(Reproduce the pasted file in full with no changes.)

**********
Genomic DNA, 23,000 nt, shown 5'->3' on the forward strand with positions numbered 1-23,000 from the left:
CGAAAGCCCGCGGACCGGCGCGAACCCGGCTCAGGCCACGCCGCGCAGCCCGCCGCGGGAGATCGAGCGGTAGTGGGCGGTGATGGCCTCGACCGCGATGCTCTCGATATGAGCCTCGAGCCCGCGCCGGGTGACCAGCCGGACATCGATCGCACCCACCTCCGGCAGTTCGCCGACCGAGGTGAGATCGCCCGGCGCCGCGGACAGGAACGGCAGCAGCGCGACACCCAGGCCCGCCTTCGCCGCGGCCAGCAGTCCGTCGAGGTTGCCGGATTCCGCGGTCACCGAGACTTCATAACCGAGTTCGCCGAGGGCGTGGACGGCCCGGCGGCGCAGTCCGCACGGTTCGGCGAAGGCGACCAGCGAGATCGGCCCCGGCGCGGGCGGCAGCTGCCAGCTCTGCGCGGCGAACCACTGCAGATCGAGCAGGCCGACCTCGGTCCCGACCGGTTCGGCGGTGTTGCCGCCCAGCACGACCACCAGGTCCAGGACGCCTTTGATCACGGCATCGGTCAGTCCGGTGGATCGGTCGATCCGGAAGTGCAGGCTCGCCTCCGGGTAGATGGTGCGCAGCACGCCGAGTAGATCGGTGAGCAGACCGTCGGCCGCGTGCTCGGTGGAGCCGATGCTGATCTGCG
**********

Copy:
Genomic DNA, 23,000 nt, shown 5'->3' on the forward strand with positions numbered 1-23,000 from the left:
CGAAAGCCCGCGGACCGGCGCGAACCCGGCTCAGGCCACGCCGCGCAGCCCGCCGCGGGAGATCGAGCGGTAGTGGGCGGTGATGGCCTCGACCGCGATGCTCTCGATATGAGCCTCGAGCCCGCGCCGGGTGACCAGCCGGACATCGATCGCACCCACCTCCGGCAGTTCGCCGACCGAGGTGAGATCGCCCGGCGCCGCGGACAGGAACGGCAGCAGCGCGACACCCAGGCCCGCCTTCGCCGCGGCCAGCAGTCCGTCGAGGTTGCCGGATTCCGCGGTCACCGAGACTTCATAACCGAGTTCGCCGAGGGCGTGGACGGCCCGGCGGCGCAGTCCGCACGGTTCGGCGAAGGCGACCAGCGAGATCGGCCCCGGCGCGGGCGGCAGCTGCCAGCTCTGCGCGGCGAACCACTGCAGATCGAGCAGGCCGACCTCGGTCCCGACCGGTTCGGCGGTGTTGCCGCCCAGCACGACCACCAGGTCCAGGACGCCTTTGATCACGGCATCGGTCAGTCCGGTGGATCGGTCGATCCGGAAGTGCAGGCTCGCCTCCGGGTAGATGGTGCGCAGCACGCCGAGTAGATCGGTGAGCAGACCGTCGGCCGCGTGCTCGGTGGAGCCGATGCTGATCTGCG